Personal Health

What Is Fibromyalgia? Separating Fact From Fiction

If you or a loved one are dealing with symptoms of fibromyalgia, the mystery that sometimes surrounds the condition can be frustrating. It's not a disorder that many people are familiar with, so your first question may simply be: "What is fibromyalgia?" But despite the scarcity of answers, fibromyalgia is a surprisingly common affliction, affecting between 2 and 4 percent of all people according to the American College of Rheumatology.

Nevertheless, the illness is still often misunderstood. Up until recently, in fact, fibromyalgia was met with frequent skepticism, even being discussed as controversial in a 1995 article published in the Annals of the Rheumatic Diseases.

Fortunately, our understanding of fibromyalgia and its treatment have greatly improved since then. Here's a look at what you need to know to better understand the condition.

What Is Fibromyalgia?

The name "fibromyalgia" means "muscle fiber pain" in Greek -- a fitting moniker, as intense muscle pain is the chief symptom of the condition. Occasionally, the disease even affects the joints and skin. Other symptoms include:

Unfortunately, because fibromyalgia does not cause any visible damage to the affected tissue, it can be very difficult to detect. In fact, for many years, this was exactly the reason for the controversy surrounding the condition -- skeptics often assumed that the pain was entirely mental. Thankfully, experts now understand that this is not the case.

Understanding the Cause

Although the cause of the condition is not yet known, the National Institutes of Health notes that some scientists believe the central nervous system of a fibromyalgia sufferer does not properly process pain signals. According to this line of thinking, underlying factors may cause people to react strongly -- on a chemical and neurological level -- to stimuli that other people would hardly notice.

The exact source of this miscommunication, however, is still under examination. For some, the condition seems to be genetic. Others directly link their experience of fibromyalgia pain with a specific traumatic event, such as a car accident or extreme emotional stress. Still more patients develop the illness spontaneously.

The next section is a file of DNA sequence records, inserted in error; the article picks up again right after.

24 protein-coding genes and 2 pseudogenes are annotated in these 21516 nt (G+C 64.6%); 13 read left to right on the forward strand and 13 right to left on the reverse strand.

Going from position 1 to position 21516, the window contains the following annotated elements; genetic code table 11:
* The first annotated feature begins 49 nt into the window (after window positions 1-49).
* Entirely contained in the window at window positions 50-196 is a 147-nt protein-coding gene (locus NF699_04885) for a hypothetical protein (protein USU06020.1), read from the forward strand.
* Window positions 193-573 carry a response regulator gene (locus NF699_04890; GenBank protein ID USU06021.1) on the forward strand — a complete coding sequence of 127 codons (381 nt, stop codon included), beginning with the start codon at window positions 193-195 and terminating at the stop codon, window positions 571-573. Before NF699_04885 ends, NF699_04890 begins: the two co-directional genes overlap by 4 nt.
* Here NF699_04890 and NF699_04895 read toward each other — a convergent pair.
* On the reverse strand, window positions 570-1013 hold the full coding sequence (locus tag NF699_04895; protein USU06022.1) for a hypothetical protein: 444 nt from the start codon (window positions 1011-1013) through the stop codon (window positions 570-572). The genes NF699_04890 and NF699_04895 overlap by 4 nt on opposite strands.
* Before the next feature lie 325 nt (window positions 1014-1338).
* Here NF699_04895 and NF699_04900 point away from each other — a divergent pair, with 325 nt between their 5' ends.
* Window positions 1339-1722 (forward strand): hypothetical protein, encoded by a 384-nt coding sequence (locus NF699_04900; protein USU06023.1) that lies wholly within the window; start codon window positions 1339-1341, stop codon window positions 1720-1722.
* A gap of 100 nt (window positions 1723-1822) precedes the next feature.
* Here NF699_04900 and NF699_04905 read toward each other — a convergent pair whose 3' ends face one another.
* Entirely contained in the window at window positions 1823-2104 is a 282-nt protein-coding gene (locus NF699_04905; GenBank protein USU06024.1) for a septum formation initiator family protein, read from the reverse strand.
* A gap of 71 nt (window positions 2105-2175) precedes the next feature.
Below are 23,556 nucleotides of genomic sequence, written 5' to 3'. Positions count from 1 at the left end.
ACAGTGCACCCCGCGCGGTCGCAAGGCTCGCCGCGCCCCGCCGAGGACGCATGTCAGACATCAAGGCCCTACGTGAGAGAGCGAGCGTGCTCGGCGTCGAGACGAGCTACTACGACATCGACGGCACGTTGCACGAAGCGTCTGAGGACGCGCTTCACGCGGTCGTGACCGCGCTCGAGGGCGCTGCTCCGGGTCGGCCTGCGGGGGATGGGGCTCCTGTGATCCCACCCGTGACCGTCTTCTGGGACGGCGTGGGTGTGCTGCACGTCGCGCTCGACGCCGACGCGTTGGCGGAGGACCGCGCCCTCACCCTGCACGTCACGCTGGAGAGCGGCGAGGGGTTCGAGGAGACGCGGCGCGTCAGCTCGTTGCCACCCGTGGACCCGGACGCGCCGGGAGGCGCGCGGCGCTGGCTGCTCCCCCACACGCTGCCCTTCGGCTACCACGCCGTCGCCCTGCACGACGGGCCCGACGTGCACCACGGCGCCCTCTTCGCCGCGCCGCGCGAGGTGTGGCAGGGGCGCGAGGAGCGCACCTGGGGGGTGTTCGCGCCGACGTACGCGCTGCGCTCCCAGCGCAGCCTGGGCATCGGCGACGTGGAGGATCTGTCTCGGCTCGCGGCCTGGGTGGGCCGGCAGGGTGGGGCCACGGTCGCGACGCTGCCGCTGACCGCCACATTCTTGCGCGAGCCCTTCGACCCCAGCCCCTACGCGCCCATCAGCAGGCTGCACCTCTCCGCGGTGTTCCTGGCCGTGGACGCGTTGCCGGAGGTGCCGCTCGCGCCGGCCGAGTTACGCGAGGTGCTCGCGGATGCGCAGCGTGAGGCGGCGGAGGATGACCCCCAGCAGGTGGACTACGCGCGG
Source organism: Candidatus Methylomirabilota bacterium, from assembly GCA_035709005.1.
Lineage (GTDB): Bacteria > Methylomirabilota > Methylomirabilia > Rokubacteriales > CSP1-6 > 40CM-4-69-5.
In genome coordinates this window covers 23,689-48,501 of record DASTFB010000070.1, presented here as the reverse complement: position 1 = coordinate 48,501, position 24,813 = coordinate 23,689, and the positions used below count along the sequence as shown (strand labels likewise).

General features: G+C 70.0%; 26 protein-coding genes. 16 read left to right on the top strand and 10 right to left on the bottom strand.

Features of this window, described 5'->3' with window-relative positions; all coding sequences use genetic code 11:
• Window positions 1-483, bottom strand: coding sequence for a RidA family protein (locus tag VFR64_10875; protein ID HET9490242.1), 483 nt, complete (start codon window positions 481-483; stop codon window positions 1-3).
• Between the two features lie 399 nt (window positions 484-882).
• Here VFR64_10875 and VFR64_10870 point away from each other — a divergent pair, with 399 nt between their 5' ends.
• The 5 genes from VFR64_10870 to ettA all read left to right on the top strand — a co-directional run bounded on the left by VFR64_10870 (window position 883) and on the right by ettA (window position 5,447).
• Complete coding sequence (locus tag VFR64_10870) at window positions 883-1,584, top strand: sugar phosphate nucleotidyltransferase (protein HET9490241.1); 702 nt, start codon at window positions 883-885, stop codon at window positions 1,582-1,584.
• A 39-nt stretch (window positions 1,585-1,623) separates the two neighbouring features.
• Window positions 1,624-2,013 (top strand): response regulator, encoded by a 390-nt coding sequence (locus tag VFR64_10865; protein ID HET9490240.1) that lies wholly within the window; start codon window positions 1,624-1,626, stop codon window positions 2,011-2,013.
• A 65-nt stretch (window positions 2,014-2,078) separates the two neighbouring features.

What to Do Next?

Living with fibromyalgia is a long-term process. It's not uncommon for people dealing with the condition to see several doctors before reaching an appropriate diagnosis, largely because the illness shares symptoms with so many other conditions. To clear up confusion, the first step is to perform blood tests, X-rays, and other examinations to rule out any other possible causes.

A doctor will then consider whether or not you have a history of widespread, severe pain lasting at least three months. Specifically, he or she will ask about the amount of pain you have had in specific areas of your body during the past week. Your doctor will also consider the severity of any other symptoms you may be experiencing, such as fatigue and cognitive problems.

Treatment Options

Because fibromyalgia is a chronic condition, there is no cure. There are, however, a variety of treatments that can help manage your symptoms.

The American College of Rheumatology reports that the most effective treatment for fibromyalgia is physical exercise, particularly low-impact aerobic activities. Mind-body therapies such as tai chi and yoga can also be effective, potentially because they help to reduce stress and promote mindfulness. Various alternative therapies, including acupuncture, chiropractic, and massage therapy, have also been used to treat fibromyalgia but have not been well studied.

As far as medications go, only three drugs have been approved by the U.S. Food and Drug Administration for the treatment of fibromyalgia: duloxetine, milnacipran, and pregabalin.

Because there's a variety of factors to consider, managing your or your loved one's fibromyalgia will mean working as a team with your doctor and possibly other specialists. Communicate openly with them about your pain levels, and offer feedback as to what is and isn't working for you, and you'll be well on the road to living the best life you can with the condition.

Posted in Personal Health

As a certified personal trainer and nutritionist, Jonathan Thompson has written extensively on the topics of health and fitness. His work has been published on a variety of reputable websites and other outlets over the course of his 10-year writing career, including Patch and The Huffington Post. In addition to his nonfiction work, Thompson has also produced two novels that have been published by

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*This information is for educational purposes only and does not constitute health care advice. You should always seek the advice of your doctor or physician before making health care decisions.